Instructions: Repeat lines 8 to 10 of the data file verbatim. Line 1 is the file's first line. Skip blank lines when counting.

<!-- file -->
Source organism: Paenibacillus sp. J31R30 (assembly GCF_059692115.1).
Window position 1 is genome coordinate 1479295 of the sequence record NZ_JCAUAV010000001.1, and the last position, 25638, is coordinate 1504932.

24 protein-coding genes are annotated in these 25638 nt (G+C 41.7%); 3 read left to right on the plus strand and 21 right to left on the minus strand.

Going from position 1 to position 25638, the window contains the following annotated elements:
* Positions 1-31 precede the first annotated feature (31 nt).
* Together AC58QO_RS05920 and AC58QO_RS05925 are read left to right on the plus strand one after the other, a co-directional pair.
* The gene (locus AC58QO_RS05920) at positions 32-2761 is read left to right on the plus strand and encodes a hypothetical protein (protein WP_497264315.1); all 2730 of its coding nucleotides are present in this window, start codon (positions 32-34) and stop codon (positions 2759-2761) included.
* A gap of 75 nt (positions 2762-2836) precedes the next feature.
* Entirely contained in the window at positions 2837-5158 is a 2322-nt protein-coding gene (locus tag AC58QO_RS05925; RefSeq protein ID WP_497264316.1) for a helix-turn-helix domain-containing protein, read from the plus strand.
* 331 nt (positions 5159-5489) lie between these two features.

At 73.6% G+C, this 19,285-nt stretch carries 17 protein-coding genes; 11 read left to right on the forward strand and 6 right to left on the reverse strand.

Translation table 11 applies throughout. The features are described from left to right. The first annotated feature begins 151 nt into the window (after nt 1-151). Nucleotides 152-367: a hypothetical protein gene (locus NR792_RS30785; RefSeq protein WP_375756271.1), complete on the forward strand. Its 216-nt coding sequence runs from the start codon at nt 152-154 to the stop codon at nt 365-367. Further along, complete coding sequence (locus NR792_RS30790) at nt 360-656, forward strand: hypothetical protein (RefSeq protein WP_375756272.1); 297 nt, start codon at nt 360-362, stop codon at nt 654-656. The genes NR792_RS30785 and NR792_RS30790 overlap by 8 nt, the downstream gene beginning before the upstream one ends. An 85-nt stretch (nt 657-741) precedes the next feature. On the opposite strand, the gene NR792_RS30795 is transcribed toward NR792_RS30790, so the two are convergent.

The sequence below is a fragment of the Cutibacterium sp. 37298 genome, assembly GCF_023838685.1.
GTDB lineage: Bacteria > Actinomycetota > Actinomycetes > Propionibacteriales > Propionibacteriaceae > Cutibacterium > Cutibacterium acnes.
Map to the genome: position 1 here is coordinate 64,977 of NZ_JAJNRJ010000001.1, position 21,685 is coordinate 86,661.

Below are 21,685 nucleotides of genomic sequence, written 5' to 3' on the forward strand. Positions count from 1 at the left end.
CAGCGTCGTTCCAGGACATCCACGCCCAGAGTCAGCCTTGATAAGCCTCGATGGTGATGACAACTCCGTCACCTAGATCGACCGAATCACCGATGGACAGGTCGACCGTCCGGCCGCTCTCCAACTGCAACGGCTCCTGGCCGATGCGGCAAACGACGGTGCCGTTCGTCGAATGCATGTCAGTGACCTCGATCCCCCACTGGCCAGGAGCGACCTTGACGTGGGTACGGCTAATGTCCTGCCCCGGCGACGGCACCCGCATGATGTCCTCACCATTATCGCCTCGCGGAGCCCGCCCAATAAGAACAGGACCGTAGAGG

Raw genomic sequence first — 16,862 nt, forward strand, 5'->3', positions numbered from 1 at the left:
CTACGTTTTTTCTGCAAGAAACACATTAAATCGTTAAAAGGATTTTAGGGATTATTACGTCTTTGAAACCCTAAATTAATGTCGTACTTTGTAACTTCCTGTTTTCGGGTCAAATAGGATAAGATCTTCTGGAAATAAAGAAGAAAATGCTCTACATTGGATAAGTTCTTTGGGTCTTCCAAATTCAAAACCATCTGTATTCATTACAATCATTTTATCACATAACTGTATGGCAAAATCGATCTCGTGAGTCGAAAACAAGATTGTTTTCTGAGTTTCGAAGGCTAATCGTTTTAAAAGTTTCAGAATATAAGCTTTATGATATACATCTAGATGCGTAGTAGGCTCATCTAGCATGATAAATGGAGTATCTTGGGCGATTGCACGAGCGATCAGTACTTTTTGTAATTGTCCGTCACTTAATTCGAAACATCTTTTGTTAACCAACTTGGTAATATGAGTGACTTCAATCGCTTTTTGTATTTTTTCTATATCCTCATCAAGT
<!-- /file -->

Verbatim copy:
* A gap of 75 nt (positions 2762-2836) precedes the next feature.
* Entirely contained in the window at positions 2837-5158 is a 2322-nt protein-coding gene (locus tag AC58QO_RS05925; RefSeq protein ID WP_497264316.1) for a helix-turn-helix domain-containing protein, read from the plus strand.
* 331 nt (positions 5159-5489) lie between these two features.